Fluellen timely appealed to this court. We have jurisdiction pursuant to 28 U.S.C. § 1295(a)(3) (1994).
Summary judgment is appropriate if “[t]here is no genuine issue as to any material fact and ․ the moving party is entitled to a judgment as a matter of law.” U.S.Ct. Fed. Cl. R. 56. We review a grant of summary judgment by the Court of Federal Claims de novo to determine whether the summary judgment standard has been correctly applied. See Winstar Corp. v. United States, 64 F.3d 1531, 1539 (Fed.Cir.1995) (en banc ); aff'd, 518 U.S. 839, 116 S.Ct. 2432, 135 L.Ed.2d 964 (1996).
The first issue presented on appeal is whether the Air Force's selection board paneling system for determining reserve officer promotions is contrary to sections 612(a)(3), 616(c), 617(a), or 12643(a) of title 10, or DoD 1320.9. Fluellen argues that these provisions do not permit the board to convene in panels and require that at least one reserve officer personally consider the promotion of other reserve officers. The United States responds that, as held in Small v. United States, 158 F.3d 576 (Fed.Cir.1998), the Air Force's paneling system is consistent with §§ 616(c), 617(a), and DoD 1320.9, and that it is also consistent with §§ 612(a)(3) and 12643(a) because those sections only require that a reserve officer serve on the board as a whole.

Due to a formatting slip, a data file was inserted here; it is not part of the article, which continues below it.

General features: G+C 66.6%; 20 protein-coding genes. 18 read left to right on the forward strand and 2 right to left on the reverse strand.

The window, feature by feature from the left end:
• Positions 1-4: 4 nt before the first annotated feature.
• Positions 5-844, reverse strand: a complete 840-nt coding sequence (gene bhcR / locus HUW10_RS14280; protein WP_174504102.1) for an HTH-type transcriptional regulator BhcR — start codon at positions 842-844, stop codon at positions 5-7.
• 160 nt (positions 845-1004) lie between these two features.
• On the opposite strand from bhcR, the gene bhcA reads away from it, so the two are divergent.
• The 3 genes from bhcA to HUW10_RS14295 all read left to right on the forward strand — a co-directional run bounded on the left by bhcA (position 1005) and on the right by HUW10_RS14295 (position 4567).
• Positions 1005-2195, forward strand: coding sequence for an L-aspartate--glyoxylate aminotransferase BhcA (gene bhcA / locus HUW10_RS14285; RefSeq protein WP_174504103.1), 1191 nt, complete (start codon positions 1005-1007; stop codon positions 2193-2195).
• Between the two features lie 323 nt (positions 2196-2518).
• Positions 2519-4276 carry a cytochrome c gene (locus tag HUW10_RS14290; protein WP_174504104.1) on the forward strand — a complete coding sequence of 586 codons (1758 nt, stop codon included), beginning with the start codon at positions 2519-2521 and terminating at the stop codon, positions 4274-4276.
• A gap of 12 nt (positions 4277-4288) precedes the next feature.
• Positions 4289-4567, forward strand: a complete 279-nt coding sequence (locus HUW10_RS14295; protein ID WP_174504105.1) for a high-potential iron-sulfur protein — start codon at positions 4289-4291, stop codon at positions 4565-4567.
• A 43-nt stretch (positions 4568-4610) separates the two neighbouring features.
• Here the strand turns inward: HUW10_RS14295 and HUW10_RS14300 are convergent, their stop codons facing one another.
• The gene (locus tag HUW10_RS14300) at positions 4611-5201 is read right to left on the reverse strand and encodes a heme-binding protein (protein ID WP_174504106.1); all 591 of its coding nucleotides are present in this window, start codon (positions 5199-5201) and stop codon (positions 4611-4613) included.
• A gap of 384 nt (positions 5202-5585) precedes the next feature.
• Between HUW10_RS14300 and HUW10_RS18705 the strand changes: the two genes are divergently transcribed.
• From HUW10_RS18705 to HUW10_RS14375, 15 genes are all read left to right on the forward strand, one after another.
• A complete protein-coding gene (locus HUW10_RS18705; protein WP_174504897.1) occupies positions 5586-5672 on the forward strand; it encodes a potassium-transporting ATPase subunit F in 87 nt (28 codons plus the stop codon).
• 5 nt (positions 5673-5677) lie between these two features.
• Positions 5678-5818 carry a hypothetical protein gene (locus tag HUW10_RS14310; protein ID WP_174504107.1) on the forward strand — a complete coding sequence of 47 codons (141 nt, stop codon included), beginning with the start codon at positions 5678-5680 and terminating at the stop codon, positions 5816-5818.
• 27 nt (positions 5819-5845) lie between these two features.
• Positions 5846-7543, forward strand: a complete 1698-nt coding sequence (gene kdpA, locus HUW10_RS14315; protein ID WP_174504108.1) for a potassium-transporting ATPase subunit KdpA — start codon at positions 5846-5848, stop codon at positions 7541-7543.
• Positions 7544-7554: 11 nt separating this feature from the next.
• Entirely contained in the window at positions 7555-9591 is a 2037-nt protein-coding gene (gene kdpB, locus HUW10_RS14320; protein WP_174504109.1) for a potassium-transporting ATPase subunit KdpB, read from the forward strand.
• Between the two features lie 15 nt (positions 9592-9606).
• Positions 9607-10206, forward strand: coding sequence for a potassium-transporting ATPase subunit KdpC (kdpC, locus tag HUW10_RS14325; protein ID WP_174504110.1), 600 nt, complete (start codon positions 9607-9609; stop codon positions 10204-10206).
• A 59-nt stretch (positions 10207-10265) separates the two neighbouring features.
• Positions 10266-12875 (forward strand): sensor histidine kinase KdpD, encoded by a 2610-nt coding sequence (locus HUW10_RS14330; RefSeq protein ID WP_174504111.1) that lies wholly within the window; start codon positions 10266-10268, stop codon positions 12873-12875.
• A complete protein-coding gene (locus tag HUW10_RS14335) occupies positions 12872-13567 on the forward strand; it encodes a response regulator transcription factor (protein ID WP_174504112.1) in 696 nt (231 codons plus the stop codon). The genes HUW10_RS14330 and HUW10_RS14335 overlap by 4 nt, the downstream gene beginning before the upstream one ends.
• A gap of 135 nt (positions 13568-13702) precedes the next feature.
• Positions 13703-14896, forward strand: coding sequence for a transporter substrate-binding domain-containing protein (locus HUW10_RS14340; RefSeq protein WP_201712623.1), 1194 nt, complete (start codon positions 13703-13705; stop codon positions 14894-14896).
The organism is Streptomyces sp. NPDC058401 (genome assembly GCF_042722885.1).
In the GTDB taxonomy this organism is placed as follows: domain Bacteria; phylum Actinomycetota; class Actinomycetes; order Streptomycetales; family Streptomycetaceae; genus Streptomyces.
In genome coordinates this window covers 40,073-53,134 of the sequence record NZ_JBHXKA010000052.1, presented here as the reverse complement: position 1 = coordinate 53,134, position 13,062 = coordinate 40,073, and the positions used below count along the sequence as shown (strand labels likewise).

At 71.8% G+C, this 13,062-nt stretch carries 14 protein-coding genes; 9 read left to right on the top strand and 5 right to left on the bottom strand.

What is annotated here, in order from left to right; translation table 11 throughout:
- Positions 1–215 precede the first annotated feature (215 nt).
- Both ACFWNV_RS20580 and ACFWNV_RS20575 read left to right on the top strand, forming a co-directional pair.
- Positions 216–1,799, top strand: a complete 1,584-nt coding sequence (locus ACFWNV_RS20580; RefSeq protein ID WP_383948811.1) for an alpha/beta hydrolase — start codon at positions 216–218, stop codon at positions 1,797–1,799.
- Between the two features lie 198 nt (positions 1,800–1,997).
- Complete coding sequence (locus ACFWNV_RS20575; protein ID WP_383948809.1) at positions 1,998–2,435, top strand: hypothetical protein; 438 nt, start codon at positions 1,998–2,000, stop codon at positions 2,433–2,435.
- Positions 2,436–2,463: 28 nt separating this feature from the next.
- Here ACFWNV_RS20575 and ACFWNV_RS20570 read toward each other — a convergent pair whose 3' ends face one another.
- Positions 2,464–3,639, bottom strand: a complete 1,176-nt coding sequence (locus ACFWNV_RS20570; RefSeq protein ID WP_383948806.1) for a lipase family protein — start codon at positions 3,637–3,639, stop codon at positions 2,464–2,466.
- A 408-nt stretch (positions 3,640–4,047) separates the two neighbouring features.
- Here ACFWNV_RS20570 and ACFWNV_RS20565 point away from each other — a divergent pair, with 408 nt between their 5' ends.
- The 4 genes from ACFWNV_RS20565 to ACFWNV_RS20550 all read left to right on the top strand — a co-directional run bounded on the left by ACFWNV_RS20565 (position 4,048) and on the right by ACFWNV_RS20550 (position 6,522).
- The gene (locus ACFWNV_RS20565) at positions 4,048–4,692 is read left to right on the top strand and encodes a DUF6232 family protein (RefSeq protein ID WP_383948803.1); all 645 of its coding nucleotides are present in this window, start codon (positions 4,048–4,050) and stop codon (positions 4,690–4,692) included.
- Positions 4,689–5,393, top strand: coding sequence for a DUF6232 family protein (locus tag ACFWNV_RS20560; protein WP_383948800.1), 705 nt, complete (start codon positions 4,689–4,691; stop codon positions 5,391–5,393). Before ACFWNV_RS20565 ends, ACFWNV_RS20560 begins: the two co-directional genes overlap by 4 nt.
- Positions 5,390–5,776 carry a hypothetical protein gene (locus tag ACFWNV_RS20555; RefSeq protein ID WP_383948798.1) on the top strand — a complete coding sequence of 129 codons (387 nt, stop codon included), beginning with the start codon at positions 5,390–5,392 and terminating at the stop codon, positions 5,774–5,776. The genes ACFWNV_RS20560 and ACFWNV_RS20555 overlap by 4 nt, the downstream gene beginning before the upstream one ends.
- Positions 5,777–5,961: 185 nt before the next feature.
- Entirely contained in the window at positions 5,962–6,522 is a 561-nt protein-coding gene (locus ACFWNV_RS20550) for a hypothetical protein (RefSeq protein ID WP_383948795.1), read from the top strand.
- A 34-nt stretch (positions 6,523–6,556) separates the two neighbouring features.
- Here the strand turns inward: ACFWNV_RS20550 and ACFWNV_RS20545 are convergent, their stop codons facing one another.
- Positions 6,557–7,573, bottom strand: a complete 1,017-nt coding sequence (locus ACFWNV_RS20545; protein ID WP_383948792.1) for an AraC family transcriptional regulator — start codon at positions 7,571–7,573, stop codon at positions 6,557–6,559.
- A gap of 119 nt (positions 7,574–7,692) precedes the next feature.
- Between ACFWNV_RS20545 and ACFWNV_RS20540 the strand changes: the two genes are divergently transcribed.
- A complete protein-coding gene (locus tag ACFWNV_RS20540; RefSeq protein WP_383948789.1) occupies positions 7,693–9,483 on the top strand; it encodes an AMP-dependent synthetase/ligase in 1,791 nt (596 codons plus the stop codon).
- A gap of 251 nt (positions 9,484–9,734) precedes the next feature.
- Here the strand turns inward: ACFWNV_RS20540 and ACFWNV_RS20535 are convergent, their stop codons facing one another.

We agree with the government that the use of the paneling system was not contrary to any of these provisions. Section 616 of title 10 of the United States Code provides in relevant part as follows:
§ 616. Recommendations for promotion by selection boards
* * * * * *
(c) A selection board ․ may not recommend an officer for promotion unless-
(1) the officer receives the recommendation of a majority of the members of the board; and
(2) a majority of the members of the board finds that the officer is fully qualified for promotion.
10 U.S.C. § 616(c) (1994) (emphasis added).
Section 617, in turn, provides as follows:
§ 617. Reports of selection boards
(a) Each selection board ․ shall submit to the Secretary of the military department concerned a written report, signed by each member of the board, containing a list of the names of the officers it recommends for promotion and certifying (1) that the board has carefully considered the record of each officer whose name was furnished to it under section 615 of this title, and (2) that, in the opinion of the majority of the members of the board, the officers recommended for promotion by the board are best qualified for promotion to meet the needs of the armed force concerned (as noted in the guidelines or information furnished to the board under section 615(b) of this title) among those officers whose names were furnished to the selection board.
10 U.S.C. § 617(a) (1994) (emphasis added).
In Small, we held that the board's paneling system was not contrary to these statutory provisions. Specifically, we stated as follows: